Now look at you. That old attitude is gone with the wind.
How Many Teams Have Won More than One World Series in a Row?
First, a few tears for victims of high expectations: the early 1950s New York Yankees:
“You would think we would have had one of those ticker-tape parades after all those years,” said Whitey Ford. “But we never had a single one. People just expected us to win, and we did, and then it was on to next year. We had our victory celebrations, we got our rings, but there was never a parade. It would have been fun! I would have liked to have been in at least one!”
That's from Marty Appel's book, “Pinstripe Empire: The New York Yankees from Before the Babe to After the Boss.” Appel was PR for the Yanks, but there's still good stuff here. Ammunition, you might say.
So from 1949 to 1953, the Yankees won five World Series in a row, and only one time ('52, against Brooklyn) did it even go seven games. Otherwise: five and out, four and out, six and out and six and out.
That Yankees team was the only team to ever win five World Series in a row. But another team won four in a row. Can you name them?
Right, it's still the Yankees: the 1936-39 version. When DiMaggio was starting and Gehrig was finishing.
As for three in a row? Only two teams have ever done that:
- 1972-74 Oakland Athletics
- 1998-2000 New York Yankees
Even two in a row is rare:
- 1907-08 Chicago Cubs (dry patch since)
- 1910-11 Philadephlia Athletics
- 1915-16 Boston Red Sox
- 1921-22 New York Giants
- 1927-28 New York Yankees
- 1929-30 Philadephia Athletics
- 1961-62 New York Yankees
- 1975-76 Cincinnati Reds
- 1977-78 New York Yankees
- 1992-93 Toronto Blue Jays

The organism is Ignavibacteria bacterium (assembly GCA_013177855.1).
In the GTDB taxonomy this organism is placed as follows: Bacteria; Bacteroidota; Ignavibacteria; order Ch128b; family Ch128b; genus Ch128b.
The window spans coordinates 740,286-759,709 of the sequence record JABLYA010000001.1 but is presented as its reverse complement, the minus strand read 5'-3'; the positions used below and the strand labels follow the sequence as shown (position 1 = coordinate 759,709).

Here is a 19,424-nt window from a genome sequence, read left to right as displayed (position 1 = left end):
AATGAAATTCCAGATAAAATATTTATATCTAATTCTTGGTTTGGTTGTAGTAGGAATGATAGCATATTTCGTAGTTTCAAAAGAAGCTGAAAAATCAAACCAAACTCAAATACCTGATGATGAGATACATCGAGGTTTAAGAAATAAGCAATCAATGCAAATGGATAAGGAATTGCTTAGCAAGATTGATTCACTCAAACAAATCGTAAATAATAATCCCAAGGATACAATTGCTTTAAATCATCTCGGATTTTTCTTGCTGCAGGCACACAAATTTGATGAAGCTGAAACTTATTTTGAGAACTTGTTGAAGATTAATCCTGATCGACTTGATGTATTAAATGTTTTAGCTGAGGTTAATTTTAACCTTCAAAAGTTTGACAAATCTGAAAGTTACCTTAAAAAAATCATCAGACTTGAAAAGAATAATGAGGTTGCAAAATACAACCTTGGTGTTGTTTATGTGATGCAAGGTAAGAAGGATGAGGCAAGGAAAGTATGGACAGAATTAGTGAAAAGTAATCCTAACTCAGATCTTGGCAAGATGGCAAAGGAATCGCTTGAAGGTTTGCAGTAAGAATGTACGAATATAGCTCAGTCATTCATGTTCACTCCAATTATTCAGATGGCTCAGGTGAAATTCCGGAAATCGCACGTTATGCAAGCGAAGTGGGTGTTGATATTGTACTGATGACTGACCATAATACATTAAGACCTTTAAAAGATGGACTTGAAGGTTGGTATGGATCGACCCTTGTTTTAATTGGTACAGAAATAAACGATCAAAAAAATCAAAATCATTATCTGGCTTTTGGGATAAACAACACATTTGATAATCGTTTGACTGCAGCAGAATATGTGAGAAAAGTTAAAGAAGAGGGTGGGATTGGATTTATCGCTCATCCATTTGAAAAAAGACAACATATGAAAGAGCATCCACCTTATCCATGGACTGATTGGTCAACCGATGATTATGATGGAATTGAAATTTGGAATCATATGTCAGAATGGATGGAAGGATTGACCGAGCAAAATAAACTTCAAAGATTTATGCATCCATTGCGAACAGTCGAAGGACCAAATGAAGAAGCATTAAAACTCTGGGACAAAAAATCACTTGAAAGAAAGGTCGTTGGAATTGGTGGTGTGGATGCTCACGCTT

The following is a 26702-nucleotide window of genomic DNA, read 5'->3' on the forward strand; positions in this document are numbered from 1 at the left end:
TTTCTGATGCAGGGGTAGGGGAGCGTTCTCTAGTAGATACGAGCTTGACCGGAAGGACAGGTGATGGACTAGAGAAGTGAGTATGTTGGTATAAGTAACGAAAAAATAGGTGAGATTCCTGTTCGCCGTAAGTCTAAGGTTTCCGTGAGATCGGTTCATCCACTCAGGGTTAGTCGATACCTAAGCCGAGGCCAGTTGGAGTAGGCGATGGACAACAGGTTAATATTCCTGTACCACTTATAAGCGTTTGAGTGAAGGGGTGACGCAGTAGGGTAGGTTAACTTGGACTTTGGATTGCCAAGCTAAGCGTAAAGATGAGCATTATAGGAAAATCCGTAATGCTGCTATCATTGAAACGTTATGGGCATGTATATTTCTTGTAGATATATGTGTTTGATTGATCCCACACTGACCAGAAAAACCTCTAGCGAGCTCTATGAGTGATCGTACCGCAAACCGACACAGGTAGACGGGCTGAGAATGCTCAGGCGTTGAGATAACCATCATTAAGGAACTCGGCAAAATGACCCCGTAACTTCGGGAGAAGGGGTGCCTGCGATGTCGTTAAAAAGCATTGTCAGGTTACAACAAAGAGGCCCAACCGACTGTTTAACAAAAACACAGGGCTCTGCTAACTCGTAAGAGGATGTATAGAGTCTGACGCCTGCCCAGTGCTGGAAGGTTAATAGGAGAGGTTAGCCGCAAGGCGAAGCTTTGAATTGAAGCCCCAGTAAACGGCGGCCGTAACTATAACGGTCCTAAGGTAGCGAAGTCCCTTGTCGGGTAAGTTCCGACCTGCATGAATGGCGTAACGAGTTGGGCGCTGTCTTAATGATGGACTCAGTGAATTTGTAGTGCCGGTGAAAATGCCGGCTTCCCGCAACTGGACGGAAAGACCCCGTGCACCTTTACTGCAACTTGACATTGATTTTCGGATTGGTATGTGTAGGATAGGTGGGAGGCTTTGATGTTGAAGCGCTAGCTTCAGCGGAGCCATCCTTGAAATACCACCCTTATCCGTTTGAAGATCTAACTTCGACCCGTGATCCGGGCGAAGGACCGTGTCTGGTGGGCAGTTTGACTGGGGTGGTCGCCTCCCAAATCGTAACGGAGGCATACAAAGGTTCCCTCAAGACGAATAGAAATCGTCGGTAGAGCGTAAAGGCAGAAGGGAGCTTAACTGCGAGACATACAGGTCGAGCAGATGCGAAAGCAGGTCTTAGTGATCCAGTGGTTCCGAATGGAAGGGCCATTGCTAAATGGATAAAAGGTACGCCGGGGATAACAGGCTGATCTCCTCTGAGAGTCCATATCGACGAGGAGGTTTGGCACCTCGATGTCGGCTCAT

That's it: only seven of the 30 franchises. And no team has gone back-to-back this century. The Giants have won three of five, but they keep spacing them out.
Interesting footnote: for all of their postseason triumphs (11 titles, most in the NL, and second-most in the Majors), the Cardinals have never gone back-to-back. My Cardinals friends blame Mickey Lolich.
The 1949-53 Yankees inspired Douglas Wallop's novel, which became the Broadway/movie musical “Damn Yankees”; the 1972-74 Oakland A's inspired the DC Comics story “The Kid Who Beat the Oakland A's,” which kind of inspired the Thomas Ian Nicholas movie “Rookie of the Year.” So far, the 1998-2000 Yankees have inspired nothing.
An Open Letter to Brian Cashman: Addendum
Here's a couple of dueling quotes. I wrote about the first yesterday in an open letter to Brian Cashman. The second I read last night in Marty Appel's book, “Pinstripe Empire: The New York Yankees from Before the Babe to After the Boss”:
- “As far as I’m concerned — and I’m not the decision-maker on this — that captaincy should be retired with No. 2. I wouldn’t give up another captain’s title to anyone else.” — Yankees GM Brian Cashman, last week.
- “[The position of captain] has died with Lou [Gehrig]. There will never be another one on the Yankees.” — Yankees manager Joe McCarthy, in 1941.
McCarthy was close, by the way. After Gehrig retired in 1939, there wasn't another Yankee captain until 1976, when Thurman Munson was annointed. Then he died suddenly, too, 40 years after Gehrig's farewell speech. Was there ever talk of a curse following Yankee captains? If so, it died with the next few—Nettles, Randolph, Guidry, Mattingly—all of whom stayed with us.